In total, 1957 processed clinical images were included in the Acne Dataset, of which 1565 images were used as training sets and 392 images were used as validation sets. In addition, 40 processed clinical images were used as test sets (Table 2).

Table 2 Basic information of the clinical data and datasets

Network model test results

Test results for the test set

The results show that the average F1 value of the assessment model is 0.8 (Table 3).

Table 3 Test results for the test set

Comparison of model evaluation with evaluation of dermatologists

This study used Kendall’s W to analyse the consistency of the diagnosis of disease severity in 40 acne patients. The results showed that Kendall's coefficient of concordance of the evaluations among the three attending dermatologists was 0.938 (P < 0.001), which indicated a high consistency. Similarly, Kendall's coefficient of concordance among the three dermatology residents was 0.907 (P < 0.001), indicating that they also showed a high consistency regarding their diagnosis.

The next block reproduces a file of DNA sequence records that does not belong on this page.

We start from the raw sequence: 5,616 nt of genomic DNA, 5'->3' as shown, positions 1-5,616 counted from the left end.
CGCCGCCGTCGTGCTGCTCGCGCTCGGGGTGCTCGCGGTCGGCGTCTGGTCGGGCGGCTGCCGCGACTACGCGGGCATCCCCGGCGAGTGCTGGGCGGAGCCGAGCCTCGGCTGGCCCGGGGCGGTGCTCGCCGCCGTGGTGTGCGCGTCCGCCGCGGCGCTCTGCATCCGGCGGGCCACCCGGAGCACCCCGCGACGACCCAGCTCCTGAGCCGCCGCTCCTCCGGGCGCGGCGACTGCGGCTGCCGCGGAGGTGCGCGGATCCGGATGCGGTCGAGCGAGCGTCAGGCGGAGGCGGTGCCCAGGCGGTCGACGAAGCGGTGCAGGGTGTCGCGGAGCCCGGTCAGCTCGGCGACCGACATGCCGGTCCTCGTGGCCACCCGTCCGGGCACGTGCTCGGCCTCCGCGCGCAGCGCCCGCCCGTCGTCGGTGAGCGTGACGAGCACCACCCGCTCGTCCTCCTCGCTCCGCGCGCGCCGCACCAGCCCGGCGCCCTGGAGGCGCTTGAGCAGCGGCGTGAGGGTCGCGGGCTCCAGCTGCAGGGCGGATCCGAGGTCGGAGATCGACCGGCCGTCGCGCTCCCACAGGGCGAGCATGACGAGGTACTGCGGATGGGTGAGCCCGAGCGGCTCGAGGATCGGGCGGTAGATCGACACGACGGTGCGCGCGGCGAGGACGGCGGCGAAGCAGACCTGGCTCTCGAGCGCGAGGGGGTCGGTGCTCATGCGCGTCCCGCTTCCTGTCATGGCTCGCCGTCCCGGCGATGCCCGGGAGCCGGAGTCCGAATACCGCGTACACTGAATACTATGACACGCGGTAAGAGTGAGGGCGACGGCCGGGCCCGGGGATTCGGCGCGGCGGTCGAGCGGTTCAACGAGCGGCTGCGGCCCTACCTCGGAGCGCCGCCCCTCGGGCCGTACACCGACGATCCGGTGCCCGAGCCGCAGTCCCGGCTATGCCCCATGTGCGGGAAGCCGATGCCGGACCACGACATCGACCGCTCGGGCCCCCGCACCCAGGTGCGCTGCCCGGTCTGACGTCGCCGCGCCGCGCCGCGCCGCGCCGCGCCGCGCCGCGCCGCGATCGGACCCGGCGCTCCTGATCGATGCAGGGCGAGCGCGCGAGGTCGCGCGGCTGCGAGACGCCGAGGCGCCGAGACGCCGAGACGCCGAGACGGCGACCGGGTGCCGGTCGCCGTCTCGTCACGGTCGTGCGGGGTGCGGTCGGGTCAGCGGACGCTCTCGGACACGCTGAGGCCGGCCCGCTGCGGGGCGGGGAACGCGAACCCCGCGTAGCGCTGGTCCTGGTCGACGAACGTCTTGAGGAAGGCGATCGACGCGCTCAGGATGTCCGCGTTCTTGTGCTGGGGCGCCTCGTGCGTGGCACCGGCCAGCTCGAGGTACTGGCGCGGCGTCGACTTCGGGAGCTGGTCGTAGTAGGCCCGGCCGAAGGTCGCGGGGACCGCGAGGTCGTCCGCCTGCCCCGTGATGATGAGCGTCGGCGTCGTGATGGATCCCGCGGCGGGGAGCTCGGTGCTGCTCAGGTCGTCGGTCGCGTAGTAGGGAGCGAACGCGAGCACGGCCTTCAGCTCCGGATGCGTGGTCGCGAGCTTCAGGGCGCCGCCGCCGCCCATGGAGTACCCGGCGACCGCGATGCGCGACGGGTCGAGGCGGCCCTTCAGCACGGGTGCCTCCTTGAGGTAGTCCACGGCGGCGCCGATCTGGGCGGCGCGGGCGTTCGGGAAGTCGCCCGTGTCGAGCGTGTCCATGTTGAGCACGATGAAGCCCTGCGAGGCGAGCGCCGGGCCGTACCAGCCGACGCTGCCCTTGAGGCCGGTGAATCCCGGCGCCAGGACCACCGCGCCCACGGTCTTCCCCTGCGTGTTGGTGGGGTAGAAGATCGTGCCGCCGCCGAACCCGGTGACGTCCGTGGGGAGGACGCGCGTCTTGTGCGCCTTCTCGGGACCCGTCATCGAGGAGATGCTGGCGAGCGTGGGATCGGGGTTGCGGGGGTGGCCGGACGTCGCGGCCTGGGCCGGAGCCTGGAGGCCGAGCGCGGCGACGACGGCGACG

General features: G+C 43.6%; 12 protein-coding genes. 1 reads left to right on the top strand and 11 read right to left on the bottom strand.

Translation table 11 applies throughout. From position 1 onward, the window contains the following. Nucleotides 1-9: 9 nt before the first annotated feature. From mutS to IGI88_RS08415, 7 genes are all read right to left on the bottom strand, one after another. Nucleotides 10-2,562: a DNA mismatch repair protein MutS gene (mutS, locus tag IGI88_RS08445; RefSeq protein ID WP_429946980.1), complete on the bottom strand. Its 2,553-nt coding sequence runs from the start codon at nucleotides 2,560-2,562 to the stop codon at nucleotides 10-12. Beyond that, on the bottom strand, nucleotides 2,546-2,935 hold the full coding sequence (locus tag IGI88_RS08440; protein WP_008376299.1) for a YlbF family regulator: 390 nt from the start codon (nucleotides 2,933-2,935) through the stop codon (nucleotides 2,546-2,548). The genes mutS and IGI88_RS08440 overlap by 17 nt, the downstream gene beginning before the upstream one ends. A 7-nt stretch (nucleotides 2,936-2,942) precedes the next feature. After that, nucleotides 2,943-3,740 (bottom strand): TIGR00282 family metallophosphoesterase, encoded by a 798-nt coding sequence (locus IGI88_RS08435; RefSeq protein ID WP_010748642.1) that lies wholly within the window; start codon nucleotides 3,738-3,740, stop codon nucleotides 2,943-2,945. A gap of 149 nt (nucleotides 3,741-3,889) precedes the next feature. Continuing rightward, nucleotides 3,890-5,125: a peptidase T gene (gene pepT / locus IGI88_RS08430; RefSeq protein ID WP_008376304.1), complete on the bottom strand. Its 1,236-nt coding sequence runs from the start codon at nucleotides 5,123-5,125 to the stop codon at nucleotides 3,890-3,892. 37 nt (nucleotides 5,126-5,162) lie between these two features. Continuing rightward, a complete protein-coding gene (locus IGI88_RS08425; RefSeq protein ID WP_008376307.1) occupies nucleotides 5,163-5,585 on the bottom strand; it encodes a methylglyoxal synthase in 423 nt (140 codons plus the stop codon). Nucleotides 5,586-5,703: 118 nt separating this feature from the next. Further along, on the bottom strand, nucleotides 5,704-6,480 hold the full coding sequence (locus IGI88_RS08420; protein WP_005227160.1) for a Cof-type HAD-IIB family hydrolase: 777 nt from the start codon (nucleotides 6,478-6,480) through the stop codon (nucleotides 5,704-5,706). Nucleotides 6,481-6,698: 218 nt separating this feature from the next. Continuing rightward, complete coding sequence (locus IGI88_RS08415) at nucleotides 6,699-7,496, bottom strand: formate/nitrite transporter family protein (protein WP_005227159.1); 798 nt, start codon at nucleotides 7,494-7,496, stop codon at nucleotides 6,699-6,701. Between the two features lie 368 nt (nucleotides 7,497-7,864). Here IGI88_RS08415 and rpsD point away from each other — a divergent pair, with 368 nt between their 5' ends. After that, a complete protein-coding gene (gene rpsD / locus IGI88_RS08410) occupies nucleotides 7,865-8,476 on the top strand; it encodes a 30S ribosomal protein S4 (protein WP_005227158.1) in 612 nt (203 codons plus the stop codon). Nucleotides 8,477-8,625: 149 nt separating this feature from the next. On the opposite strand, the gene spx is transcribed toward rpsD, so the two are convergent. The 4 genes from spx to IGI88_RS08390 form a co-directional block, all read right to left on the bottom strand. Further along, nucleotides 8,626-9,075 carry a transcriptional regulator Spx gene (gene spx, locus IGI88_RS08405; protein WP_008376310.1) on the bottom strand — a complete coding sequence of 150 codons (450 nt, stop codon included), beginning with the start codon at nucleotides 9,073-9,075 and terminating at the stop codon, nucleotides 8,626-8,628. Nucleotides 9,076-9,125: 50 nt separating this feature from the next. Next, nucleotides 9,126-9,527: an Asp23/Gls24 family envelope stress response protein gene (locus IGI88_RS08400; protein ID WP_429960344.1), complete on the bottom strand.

The linearly weighted kappa coefficient was used to analyze the consistency between the dermatologists and the model for the diagnosis of disease severity in 40 pairs of acne patients. The results showed that the attending dermatologists and the dermatology residents had a consistent diagnosis for 25 subjects and inconsistent for 15 subjects. The weighted kappa coefficient was 0.650 (95% conficence interval [CI] 0.515–0.784, P < 0.001), indicating lower consistency. The artificial intelligence (AI) model and the attending dermatologist-level weighted kappa coefficient was 0.791 (95% CI 0.671–0.910, P < 0.001), indicating a high degree of consistency. The AI model and dermatology resident-level weighted kappa coefficient was 0.629 (95% CI 0.502–0.756, P < 0.001), indicating a lower consistency than that of the attending dermatologist-level comparison.